The number of state schools offering international GCSEs instead of the traditional exams has jumped by more than 300% in two years, according to new figures.

So-called IGCSEs in subjects such as English, history and biology are proving particularly popular with schools, according to data published by University of Cambridge International Examinations (CIE), which offers the qualifications.

In total, 400 state schools are now teaching IGCSEs compared to 97 in 2010 and 220 last year, the figures show.

Rising numbers of private schools are also using the exams - 500 this year, up from 302 two years ago and 350 in 2011. Overall, UK schools made 50,000 IGCSE entries this year, the exam board said.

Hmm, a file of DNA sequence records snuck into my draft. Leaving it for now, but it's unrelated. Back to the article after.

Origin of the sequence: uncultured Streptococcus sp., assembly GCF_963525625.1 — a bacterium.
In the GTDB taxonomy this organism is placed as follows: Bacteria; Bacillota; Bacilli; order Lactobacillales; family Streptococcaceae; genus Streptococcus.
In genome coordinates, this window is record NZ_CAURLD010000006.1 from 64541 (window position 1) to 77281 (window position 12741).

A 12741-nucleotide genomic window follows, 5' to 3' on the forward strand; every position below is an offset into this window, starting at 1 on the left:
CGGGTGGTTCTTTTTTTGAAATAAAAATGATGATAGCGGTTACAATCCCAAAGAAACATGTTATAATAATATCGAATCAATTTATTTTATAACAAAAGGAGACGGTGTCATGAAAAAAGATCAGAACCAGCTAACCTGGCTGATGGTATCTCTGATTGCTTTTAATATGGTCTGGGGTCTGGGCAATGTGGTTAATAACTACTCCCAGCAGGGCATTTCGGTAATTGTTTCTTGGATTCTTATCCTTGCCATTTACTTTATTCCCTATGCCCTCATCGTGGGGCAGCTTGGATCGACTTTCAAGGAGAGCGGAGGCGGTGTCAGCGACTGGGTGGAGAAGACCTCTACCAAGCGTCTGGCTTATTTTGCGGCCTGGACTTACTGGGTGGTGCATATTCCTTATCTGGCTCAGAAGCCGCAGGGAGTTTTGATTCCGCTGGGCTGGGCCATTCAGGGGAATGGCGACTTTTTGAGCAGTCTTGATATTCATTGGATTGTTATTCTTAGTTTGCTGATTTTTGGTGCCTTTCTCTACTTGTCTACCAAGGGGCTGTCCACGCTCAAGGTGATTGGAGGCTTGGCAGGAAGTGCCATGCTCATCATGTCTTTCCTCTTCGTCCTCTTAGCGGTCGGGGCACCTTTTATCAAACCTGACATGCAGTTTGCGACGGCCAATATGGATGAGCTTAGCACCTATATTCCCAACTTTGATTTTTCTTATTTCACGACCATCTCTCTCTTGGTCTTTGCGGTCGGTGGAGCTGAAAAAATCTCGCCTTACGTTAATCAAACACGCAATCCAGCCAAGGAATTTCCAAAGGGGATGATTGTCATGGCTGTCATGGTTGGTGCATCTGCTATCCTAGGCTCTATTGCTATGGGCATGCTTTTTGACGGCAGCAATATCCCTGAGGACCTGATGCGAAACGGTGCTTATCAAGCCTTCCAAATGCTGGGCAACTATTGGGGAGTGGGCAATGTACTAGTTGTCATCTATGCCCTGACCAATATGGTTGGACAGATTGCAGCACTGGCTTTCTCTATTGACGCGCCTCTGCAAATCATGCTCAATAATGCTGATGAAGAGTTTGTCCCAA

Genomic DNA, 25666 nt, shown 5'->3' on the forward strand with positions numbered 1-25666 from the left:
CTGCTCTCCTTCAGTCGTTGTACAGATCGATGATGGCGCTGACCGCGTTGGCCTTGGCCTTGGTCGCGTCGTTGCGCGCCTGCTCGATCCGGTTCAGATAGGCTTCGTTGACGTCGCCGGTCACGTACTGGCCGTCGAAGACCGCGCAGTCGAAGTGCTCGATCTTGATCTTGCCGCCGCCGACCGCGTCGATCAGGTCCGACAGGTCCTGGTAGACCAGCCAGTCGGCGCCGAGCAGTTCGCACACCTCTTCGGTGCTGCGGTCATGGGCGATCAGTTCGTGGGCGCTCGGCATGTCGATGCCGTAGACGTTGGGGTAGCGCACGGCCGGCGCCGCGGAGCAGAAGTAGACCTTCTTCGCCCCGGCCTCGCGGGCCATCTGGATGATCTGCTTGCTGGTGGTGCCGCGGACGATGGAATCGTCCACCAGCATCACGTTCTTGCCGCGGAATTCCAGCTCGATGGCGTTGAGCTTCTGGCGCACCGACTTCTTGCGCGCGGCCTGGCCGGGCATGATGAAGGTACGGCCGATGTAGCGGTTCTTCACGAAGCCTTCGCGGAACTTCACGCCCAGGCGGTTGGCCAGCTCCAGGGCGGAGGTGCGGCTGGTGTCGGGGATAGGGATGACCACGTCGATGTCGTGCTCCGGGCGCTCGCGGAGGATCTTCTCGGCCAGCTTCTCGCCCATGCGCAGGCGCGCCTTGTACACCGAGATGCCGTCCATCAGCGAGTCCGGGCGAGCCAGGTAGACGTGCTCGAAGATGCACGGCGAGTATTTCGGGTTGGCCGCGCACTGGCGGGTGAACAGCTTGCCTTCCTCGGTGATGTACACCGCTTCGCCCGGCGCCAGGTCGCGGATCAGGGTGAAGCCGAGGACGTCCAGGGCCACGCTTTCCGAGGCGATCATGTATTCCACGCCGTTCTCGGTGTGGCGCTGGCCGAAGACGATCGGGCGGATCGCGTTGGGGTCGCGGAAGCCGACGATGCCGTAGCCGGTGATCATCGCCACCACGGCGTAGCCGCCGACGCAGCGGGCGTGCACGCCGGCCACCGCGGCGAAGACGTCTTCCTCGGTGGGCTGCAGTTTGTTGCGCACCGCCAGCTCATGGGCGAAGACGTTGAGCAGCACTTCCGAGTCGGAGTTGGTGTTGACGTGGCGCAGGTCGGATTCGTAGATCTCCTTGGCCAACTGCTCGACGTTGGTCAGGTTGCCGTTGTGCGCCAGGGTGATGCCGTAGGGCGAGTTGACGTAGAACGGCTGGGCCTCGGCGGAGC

CIE said that the rise is down to the Government's decision in June 2010 to open up and fund IGCSEs in the state sector. The exams have long been favoured by many private schools, who argue that they are tougher than traditional GCSEs.

CIE said that they have seen a big increase in demand for subjects like English language and English literature, as well as history and biology. This may be due to the Government's introduction of the English Baccalaureate, which is awarded to pupils who gain at least a C at GCSE in English, maths, science, a foreign language and either history or geography, the board said.

IGCSEs in these subjects count towards the E Bacc.

Peter Monteath, UK schools manager for CIE, said that the "linear" structure of IGCSEs, which means pupils sit exams at the end, rather than throughout the course, is proving popular.